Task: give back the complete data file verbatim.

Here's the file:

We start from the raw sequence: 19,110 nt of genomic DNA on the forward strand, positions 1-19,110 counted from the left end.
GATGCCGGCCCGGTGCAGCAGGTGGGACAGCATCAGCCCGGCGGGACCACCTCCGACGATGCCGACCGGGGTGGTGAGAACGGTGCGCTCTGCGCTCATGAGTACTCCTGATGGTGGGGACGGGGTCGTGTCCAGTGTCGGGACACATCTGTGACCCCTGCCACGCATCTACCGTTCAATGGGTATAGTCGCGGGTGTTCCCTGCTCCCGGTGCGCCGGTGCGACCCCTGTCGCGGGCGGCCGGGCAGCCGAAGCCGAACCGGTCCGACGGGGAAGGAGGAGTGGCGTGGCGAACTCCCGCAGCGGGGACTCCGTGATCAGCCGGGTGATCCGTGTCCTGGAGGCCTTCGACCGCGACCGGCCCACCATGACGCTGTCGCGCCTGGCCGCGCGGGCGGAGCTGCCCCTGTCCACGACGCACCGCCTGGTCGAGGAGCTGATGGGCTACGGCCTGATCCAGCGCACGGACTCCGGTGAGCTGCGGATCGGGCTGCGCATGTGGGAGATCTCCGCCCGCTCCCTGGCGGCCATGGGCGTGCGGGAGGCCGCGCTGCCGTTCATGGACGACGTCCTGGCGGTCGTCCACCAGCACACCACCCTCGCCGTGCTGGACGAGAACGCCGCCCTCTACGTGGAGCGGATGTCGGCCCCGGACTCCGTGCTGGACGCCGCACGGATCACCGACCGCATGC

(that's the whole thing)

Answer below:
We start from the raw sequence: 19,110 nt of genomic DNA on the forward strand, positions 1-19,110 counted from the left end.
GATGCCGGCCCGGTGCAGCAGGTGGGACAGCATCAGCCCGGCGGGACCACCTCCGACGATGCCGACCGGGGTGGTGAGAACGGTGCGCTCTGCGCTCATGAGTACTCCTGATGGTGGGGACGGGGTCGTGTCCAGTGTCGGGACACATCTGTGACCCCTGCCACGCATCTACCGTTCAATGGGTATAGTCGCGGGTGTTCCCTGCTCCCGGTGCGCCGGTGCGACCCCTGTCGCGGGCGGCCGGGCAGCCGAAGCCGAACCGGTCCGACGGGGAAGGAGGAGTGGCGTGGCGAACTCCCGCAGCGGGGACTCCGTGATCAGCCGGGTGATCCGTGTCCTGGAGGCCTTCGACCGCGACCGGCCCACCATGACGCTGTCGCGCCTGGCCGCGCGGGCGGAGCTGCCCCTGTCCACGACGCACCGCCTGGTCGAGGAGCTGATGGGCTACGGCCTGATCCAGCGCACGGACTCCGGTGAGCTGCGGATCGGGCTGCGCATGTGGGAGATCTCCGCCCGCTCCCTGGCGGCCATGGGCGTGCGGGAGGCCGCGCTGCCGTTCATGGACGACGTCCTGGCGGTCGTCCACCAGCACACCACCCTCGCCGTGCTGGACGAGAACGCCGCCCTCTACGTGGAGCGGATGTCGGCCCCGGACTCCGTGCTGGACGCCGCACGGATCACCGACCGCATGC